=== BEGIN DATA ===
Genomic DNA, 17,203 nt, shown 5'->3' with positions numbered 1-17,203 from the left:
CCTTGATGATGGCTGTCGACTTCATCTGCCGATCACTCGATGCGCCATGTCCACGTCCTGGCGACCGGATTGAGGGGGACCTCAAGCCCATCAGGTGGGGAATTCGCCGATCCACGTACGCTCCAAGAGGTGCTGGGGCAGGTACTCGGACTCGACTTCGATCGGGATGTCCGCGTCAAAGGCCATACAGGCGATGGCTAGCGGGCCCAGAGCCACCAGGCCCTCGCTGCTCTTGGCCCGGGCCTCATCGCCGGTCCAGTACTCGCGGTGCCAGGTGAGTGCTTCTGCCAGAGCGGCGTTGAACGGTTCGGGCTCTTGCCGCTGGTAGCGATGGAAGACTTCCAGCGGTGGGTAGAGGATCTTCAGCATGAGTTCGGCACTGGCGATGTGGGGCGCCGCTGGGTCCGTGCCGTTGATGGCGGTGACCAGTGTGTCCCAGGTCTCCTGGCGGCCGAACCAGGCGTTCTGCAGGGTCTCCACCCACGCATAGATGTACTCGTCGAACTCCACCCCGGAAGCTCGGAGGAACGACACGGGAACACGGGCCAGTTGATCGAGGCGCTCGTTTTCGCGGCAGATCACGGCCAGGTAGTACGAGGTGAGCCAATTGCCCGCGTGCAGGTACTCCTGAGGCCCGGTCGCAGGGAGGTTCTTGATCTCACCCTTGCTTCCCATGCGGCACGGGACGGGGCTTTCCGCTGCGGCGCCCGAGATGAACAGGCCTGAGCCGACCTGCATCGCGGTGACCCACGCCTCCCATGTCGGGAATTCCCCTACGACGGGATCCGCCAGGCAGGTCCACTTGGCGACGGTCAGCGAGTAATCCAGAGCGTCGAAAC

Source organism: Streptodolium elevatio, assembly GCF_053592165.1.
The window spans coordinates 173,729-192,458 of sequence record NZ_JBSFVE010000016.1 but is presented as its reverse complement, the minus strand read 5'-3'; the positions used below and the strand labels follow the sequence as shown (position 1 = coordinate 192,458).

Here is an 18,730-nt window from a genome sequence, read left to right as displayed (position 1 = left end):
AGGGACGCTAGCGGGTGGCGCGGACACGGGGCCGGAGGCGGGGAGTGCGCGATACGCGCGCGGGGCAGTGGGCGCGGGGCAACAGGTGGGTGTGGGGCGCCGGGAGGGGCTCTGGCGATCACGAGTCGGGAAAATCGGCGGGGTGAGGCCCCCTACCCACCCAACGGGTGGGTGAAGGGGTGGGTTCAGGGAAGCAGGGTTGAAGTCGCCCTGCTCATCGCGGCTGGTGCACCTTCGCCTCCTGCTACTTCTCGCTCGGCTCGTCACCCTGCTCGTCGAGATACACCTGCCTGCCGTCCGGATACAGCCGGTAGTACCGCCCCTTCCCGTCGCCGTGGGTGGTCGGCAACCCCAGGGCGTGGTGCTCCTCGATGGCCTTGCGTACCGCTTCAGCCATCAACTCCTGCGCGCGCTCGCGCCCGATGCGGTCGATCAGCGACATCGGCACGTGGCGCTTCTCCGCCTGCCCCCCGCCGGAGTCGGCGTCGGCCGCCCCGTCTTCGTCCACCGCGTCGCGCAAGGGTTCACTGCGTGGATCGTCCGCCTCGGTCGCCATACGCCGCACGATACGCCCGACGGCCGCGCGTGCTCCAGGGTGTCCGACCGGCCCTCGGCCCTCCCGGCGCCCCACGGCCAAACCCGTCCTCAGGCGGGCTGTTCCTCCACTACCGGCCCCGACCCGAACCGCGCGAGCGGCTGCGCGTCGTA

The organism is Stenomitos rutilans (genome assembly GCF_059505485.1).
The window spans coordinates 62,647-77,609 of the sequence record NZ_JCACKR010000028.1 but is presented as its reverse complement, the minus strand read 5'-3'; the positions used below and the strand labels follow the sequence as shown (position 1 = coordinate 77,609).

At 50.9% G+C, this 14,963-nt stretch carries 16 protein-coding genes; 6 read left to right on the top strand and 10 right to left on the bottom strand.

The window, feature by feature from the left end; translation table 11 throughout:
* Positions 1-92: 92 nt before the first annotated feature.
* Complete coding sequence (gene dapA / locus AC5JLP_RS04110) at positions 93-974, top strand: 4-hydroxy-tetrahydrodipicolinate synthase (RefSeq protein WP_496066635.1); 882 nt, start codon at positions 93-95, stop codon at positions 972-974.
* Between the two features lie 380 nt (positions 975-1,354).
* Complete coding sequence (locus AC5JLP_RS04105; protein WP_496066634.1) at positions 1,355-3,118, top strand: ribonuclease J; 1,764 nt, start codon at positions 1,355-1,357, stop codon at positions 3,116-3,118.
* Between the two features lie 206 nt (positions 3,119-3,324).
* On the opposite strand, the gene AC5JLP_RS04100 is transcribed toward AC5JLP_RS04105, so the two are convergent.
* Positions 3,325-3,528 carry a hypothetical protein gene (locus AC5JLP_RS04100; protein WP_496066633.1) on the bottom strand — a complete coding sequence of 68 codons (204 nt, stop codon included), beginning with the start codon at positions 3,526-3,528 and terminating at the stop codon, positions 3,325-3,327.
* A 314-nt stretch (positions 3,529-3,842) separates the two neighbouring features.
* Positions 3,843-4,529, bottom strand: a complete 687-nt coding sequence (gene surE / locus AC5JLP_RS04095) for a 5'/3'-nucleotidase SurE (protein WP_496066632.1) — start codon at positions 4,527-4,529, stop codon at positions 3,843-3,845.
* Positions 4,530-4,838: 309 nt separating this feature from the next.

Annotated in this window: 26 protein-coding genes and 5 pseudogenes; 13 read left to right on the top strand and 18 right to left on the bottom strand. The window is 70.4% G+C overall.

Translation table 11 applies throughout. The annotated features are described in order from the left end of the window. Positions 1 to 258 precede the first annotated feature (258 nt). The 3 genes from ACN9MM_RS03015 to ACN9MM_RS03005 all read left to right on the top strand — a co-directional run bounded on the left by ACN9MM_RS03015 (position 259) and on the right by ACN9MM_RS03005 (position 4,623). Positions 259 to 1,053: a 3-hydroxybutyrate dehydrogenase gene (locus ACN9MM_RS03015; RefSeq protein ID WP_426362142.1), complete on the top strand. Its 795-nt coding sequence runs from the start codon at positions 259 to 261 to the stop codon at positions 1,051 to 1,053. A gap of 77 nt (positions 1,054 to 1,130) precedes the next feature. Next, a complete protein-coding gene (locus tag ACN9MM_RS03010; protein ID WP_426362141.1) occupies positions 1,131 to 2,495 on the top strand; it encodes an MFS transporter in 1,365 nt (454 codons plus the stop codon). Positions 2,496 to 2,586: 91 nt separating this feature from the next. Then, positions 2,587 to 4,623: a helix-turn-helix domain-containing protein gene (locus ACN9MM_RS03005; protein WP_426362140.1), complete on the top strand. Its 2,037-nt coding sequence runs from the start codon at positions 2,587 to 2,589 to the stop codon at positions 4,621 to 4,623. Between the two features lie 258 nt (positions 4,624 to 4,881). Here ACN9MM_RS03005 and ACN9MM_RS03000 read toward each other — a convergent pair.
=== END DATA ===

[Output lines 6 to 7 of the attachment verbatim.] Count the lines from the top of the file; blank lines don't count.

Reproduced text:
AGGGACGCTAGCGGGTGGCGCGGACACGGGGCCGGAGGCGGGGAGTGCGCGATACGCGCGCGGGGCAGTGGGCGCGGGGCAACAGGTGGGTGTGGGGCGCCGGGAGGGGCTCTGGCGATCACGAGTCGGGAAAATCGGCGGGGTGAGGCCCCCTACCCACCCAACGGGTGGGTGAAGGGGTGGGTTCAGGGAAGCAGGGTTGAAGTCGCCCTGCTCATCGCGGCTGGTGCACCTTCGCCTCCTGCTACTTCTCGCTCGGCTCGTCACCCTGCTCGTCGAGATACACCTGCCTGCCGTCCGGATACAGCCGGTAGTACCGCCCCTTCCCGTCGCCGTGGGTGGTCGGCAACCCCAGGGCGTGGTGCTCCTCGATGGCCTTGCGTACCGCTTCAGCCATCAACTCCTGCGCGCGCTCGCGCCCGATGCGGTCGATCAGCGACATCGGCACGTGGCGCTTCTCCGCCTGCCCCCCGCCGGAGTCGGCGTCGGCCGCCCCGTCTTCGTCCACCGCGTCGCGCAAGGGTTCACTGCGTGGATCGTCCGCCTCGGTCGCCATACGCCGCACGATACGCCCGACGGCCGCGCGTGCTCCAGGGTGTCCGACCGGCCCTCGGCCCTCCCGGCGCCCCACGGCCAAACCCGTCCTCAGGCGGGCTGTTCCTCCACTACCGGCCCCGACCCGAACCGCGCGAGCGGCTGCGCGTCGTA

The organism is Stenomitos rutilans (genome assembly GCF_059505485.1).